Right. This. Very. Minute.
By Alisha Giampola (Writer/Performer)
It doesn't feel like Christmas yet in New York. There's only been a brief flurry of snow, nothing to stick, nothing to take a picture of. Even I, grumpiest of cold-weather persons, have not yet unpacked my heaviest winter coat. The overall feeling of sadness and dread that settled over the city after the election has not yet dissipated. Difficult times, corrupt leadership, war and strife, these things frequently nudge our greatest artists to produce their greatest art. Beauty is always best forged in the hottest fire. This week, I took myself to see a dear old friend in a play that I absolutely love, but have never had the opportunity to see. Jonathan Larson, of Rent fame, wrote only one other musical in his too-short life. The Keen Company's Tick, Tick...BOOM! is playing right now at The Acorn Theatre in Midtown, and if you have a chance before your flight home this holiday (it closes for good on December 18th), I highly recommend that you see it. Besides the fact that the three actors in it (including my amazingly talented friend George Salazar), are all phenomenal- this show resonates right now in a way that feels incredibly contemporary, despite being set in 1990. Disillusioned by friends having to sell out and work for soulless corporations, struggling with the pull between creating art and seeking stability, uninspired by Bush-era politics, wondering what the decade of one's thirties will bring, and set deep in the heart of the AIDS crisis, I had forgotten how relevant so much of the script is. The AIDS crisis aside, it's basically the life of me and like 90% of my friends.
This holiday season, it feels like we just voted in the Grinch, Mr. Potter, Ebenezer Scrooge...(just basically every bad guy from every Christmas movie ever but with none of the redeeming qualities rolled into one) into office. It felt good to take in art- challenging, beautiful, heartbreaking art. It was a reminder that there is always ugliness, and the job of artists is to shine flashlights into the corners and make the cockroaches scuttle. And there are a lot of dark corners right now. When bullies vie for other bullies to be put in charge, when refugees are being turned away and innocent people are ducking bombs, when an entire country has been conned, it's easy to feel like kindness and generosity are sorely lacking in this world this holiday season. But what George Bailey and Tiny Tim and Mrs. Claus and the Cratchits and Susan Walker and Buddy the Elf and all the Whos down in Whoville want you to remember is that kindness and love and art are the best and really only way to protest anything.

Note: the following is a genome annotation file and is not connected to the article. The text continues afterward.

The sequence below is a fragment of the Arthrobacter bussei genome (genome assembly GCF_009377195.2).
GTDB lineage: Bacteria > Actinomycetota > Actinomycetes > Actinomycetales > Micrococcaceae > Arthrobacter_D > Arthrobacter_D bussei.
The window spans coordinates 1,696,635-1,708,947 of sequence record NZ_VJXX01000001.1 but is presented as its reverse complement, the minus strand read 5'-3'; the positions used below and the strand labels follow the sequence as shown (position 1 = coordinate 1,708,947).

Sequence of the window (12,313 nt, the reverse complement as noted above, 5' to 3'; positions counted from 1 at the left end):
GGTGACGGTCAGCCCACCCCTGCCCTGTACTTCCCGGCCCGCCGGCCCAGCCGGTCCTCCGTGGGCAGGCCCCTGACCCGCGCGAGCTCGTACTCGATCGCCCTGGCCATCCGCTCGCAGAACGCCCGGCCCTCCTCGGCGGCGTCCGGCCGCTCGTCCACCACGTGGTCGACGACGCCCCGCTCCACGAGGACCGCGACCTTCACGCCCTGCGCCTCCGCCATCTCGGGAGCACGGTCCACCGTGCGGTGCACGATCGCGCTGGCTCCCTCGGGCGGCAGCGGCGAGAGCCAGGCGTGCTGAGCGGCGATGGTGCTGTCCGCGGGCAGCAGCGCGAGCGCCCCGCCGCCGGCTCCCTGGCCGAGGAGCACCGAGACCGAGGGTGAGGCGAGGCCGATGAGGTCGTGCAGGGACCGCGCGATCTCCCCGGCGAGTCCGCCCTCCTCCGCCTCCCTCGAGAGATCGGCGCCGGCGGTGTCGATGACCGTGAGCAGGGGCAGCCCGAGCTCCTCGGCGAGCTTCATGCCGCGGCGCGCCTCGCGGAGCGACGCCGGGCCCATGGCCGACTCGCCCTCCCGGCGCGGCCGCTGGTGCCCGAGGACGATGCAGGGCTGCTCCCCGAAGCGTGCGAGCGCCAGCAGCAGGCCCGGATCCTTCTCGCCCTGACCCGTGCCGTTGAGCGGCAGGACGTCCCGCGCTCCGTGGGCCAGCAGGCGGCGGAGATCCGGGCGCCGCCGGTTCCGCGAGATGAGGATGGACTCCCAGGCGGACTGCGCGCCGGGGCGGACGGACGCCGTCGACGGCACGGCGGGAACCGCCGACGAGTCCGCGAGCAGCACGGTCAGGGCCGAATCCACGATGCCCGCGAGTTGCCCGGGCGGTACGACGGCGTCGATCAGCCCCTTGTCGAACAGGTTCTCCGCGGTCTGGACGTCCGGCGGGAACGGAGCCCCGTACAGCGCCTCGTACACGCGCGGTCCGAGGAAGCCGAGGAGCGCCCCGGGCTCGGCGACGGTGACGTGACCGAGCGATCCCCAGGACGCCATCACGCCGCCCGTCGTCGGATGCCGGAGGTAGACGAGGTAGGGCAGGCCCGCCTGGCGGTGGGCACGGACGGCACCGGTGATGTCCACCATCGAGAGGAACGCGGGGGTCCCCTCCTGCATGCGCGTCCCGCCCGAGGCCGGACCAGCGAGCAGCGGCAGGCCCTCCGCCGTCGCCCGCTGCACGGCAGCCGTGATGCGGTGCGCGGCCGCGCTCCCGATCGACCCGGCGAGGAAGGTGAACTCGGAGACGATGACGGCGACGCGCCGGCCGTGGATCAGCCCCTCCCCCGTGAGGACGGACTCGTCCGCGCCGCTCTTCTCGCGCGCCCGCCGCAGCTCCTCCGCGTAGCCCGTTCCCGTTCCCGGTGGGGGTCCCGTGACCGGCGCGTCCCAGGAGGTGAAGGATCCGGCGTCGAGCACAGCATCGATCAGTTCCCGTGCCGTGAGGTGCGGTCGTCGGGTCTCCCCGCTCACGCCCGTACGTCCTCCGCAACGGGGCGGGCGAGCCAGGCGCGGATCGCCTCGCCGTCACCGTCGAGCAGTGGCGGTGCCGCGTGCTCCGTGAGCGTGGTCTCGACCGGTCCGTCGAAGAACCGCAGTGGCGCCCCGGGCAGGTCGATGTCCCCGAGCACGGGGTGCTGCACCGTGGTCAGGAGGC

2016 has been a hard year for our world and this new year feels both promising and slightly ominous. So much rests on the small, everyday actions of all of us. The kind of person who assumes the mantle of the most powerful person the world stage, yet feels the need to write a tweet every time someone satirizes him, is the kind of person who requires attention, positive or negative, at any cost. That's the kind of person who will continue to surround themselves with yes-men and sycophants, regardless of their danger to others or to democracy in general. Journalists have their work cut out for them, as do all persons currently in or planning to run for office in this country and in other world democracies. What can artists do in 2017? What should our New Years Resolution be? We can refuse to bend our moral compass towards the closest, brassiest magnet. We can choose our ability to express ourselves to others as a platform for love instead of hate, for inclusivity instead of hostility. We can call the emperor out for wearing no clothes, in numbers too multitudinous to be retweeted. We can keep creating. Keep questioning. As the last song of Tick, Tick...BOOM! reminds us: "Fear or love baby? Don't say the answer: actions speak louder than words."
I've been thinking a lot about the finale of the operetta Candide by Leonard Bernstein. In college, I sang the role of Paquette in a staging of that final song we performed in a small cabaret of several opera pieces. It is a beautiful song with beautiful lyrics and when I try to talk about what I hope artists do with the time we all have in 2017, when I think about the words I would most like to be my New Years Resolution, if such things can be resolved, these are the words that keep playing through my mind:
Let dreamers dream what worlds they please
Those Edens can't be found
The sweetest flow'rs, the fairest trees
Are grown in solid ground.
We're neither pure nor wise nor good,
We'll do the best we know
We'll build our house and chop our wood
And make our garden grow
And make our garden grow.
ALISHA GIAMPOLA is an NYC based actor/teacher/writer who would like to wish you all a Merry Christmas. Kiss my ass. Kiss his ass. Happy Hanukkah.
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